This has been exemplified for the whole world in the life and example of Desmond Tutu. In recent weeks the news media in the UK has carried many reports and articles about the Archbishop and his remarkable life. One of the key aspects of this has been Desmond Tutu’s conviction, even in the darkest of times, that justice will prevail, that light is stronger than darkness and that goodness is stronger than evil.

Hope means believing that the future is worth our best efforts and our deepest resolve.’

Many people in the West now have a clear sense that we are living in a broken world. It is not just the pandemic. The far greater threat of catastrophic climate change is filling the near horizon, as each year brings more and more disastrous storms, floods, fires, heatwaves and famines. Black Lives Matter has brought the scourge of racism to the fore in a way that has never previously been reckoned with. And all around there is ever-increasing inequality and disparity of wealth. Britain is a wealthy country, and yet food banks, homeless shelters and poverty are in every city and town. None of these issues is going to go away soon.

South Africa: the workshop of the world

It seems to me that South Africa is in some ways the workshop of the world.

  • South Africans live each day in a very immediate way with most of the issues that the rest of the world is now being forced to confront.
  • South Africans have had a head start in learning to live together as one nation of different races and faiths.
  • South Africans see inequality and poverty wherever they go, and many have learnt to reach out beyond themselves to serve and help their neighbours.
  • South Africans know that every person can make a difference, that every contribution counts.

South Africans, at their best, are bridge-builders. We are advocates for justice for the left behind. We are believers in something that is greater than ourselves and our own immediate self-interest.

As I look at the issues facing an increasingly broken world, it seems to me that there is much that the developed world can learn from the experience of those who have already been through the fire of struggle and testing.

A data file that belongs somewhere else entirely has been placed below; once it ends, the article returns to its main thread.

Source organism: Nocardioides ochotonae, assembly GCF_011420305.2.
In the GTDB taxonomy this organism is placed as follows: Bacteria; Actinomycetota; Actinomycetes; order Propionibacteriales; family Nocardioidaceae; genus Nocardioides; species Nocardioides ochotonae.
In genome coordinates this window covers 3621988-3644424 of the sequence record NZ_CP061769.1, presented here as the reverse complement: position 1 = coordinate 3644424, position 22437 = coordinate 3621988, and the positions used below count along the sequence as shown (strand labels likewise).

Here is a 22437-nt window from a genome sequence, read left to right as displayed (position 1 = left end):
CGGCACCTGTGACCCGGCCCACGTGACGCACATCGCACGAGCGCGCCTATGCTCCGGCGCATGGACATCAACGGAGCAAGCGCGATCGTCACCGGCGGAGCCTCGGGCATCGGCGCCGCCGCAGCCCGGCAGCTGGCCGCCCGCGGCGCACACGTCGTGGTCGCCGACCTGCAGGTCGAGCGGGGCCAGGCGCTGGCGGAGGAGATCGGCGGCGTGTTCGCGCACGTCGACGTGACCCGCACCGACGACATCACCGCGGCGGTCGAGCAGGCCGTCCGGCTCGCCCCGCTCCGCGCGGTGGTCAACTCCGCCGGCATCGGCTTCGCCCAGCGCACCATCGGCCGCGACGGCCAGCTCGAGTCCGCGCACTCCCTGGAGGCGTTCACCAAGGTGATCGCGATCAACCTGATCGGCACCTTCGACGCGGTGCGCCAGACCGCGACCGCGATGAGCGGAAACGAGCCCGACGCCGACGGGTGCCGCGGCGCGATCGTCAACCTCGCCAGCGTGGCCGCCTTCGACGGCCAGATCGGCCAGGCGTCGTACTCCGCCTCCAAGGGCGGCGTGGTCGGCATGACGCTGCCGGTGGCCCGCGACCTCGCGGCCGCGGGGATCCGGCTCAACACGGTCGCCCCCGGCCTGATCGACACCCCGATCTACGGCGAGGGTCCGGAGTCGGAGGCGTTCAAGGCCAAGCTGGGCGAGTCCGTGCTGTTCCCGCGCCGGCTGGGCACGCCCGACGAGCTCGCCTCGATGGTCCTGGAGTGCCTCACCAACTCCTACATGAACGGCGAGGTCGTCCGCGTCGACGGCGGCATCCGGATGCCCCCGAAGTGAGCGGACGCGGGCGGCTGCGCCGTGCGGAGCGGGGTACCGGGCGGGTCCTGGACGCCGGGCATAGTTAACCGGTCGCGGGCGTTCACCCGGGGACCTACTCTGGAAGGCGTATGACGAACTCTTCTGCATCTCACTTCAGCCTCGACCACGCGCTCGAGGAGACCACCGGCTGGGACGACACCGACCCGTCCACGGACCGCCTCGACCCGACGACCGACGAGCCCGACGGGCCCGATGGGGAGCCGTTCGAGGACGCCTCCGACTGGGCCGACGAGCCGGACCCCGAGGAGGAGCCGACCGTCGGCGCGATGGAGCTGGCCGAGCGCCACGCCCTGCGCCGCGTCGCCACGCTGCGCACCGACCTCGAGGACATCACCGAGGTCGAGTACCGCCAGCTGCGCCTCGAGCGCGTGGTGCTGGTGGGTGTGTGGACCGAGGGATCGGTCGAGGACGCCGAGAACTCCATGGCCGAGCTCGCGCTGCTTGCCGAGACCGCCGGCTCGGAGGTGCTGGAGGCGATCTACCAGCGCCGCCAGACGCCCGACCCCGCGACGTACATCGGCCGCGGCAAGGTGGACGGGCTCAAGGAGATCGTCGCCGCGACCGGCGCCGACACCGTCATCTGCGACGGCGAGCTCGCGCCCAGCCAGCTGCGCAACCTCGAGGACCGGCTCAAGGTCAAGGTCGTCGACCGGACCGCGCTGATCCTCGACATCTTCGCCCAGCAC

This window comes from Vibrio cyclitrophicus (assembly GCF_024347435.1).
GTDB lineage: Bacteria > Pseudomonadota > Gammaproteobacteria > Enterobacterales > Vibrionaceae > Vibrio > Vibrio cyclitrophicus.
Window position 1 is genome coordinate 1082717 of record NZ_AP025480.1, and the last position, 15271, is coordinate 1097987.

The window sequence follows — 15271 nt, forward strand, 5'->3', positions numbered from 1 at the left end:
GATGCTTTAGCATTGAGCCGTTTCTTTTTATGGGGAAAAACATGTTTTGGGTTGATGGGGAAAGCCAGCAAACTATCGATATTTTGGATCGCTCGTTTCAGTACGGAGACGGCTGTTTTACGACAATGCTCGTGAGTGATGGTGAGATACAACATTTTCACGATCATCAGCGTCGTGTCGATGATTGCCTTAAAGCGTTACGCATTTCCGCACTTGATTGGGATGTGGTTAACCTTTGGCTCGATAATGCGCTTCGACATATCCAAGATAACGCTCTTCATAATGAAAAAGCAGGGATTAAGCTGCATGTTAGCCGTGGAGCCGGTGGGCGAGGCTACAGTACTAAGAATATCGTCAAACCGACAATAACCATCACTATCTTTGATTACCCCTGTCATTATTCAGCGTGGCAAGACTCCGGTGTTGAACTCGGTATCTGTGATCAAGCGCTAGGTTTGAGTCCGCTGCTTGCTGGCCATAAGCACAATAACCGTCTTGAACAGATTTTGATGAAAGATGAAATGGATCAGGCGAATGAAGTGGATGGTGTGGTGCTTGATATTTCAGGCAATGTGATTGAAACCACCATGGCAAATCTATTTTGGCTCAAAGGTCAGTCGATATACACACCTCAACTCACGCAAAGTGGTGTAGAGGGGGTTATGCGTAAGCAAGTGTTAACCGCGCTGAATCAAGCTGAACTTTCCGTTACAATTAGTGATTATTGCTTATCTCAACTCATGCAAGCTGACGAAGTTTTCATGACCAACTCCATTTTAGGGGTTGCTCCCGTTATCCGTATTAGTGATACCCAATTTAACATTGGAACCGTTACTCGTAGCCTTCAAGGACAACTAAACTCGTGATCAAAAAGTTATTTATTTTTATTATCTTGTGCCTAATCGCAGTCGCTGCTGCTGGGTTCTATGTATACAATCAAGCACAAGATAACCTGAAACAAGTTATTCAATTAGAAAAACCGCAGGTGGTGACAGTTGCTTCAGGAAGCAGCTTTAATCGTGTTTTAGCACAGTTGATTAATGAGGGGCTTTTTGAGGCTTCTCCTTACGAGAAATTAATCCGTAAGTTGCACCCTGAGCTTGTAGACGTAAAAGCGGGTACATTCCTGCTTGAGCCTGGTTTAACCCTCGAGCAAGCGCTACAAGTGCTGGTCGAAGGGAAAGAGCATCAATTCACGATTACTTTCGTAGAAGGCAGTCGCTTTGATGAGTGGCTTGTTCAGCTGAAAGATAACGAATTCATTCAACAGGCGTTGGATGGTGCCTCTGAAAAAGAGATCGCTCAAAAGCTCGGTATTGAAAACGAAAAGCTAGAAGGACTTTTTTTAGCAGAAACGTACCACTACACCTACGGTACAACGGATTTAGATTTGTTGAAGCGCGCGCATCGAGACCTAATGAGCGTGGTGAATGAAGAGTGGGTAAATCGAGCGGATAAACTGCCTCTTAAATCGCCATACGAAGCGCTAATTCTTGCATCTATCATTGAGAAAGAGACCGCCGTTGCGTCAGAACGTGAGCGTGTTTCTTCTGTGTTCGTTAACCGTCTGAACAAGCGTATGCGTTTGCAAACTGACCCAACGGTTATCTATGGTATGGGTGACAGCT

‘Tutu’s conviction was that, even in the darkest of times, justice will prevail.’

The South African experience has much to teach us all as we make our way through the enormous global challenges of life in the 21st century.

Ian Cowley

Ian Cowley is an Anglican priest who has served in parish ministry in South Africa, Sheffield, Cambridge and Peterborough. He is the author of five books on spirituality, discipleship and the local church, including the Contemplative trilogy for BRF.

The Contemplative Minister, The Contemplative Response and The Contemplative Struggle

Helping children process the news

As Russian forces launch a military assault on Ukraine, we may wonder how to process this with our children. Should we share or show them the news if they haven’t already heard or seen it? How can we do that in a way that allows them not to be fearful and to see God in it? Becky Sedgwick, local coordinator for Parenting for Faith, offers some suggestions.


A prayer for peace

by Martyn Payne

God of all peace,
speak your peace to our restless souls,
bring your peace to our troubled lives,
establish your peace in our broken world,
because you have promised to mediate between many nations
so that we should learn war no more.
Lord, work with us and in us towards that day.
Amen

The international prayer for peace

Lead us, Lord, from death to life,
from falsehood to truth,
from despair to hope,
from fear to trust,
from hate to love,
from war to peace;
and let peace fill our hearts
our world, our universe.
Peace Peace Peace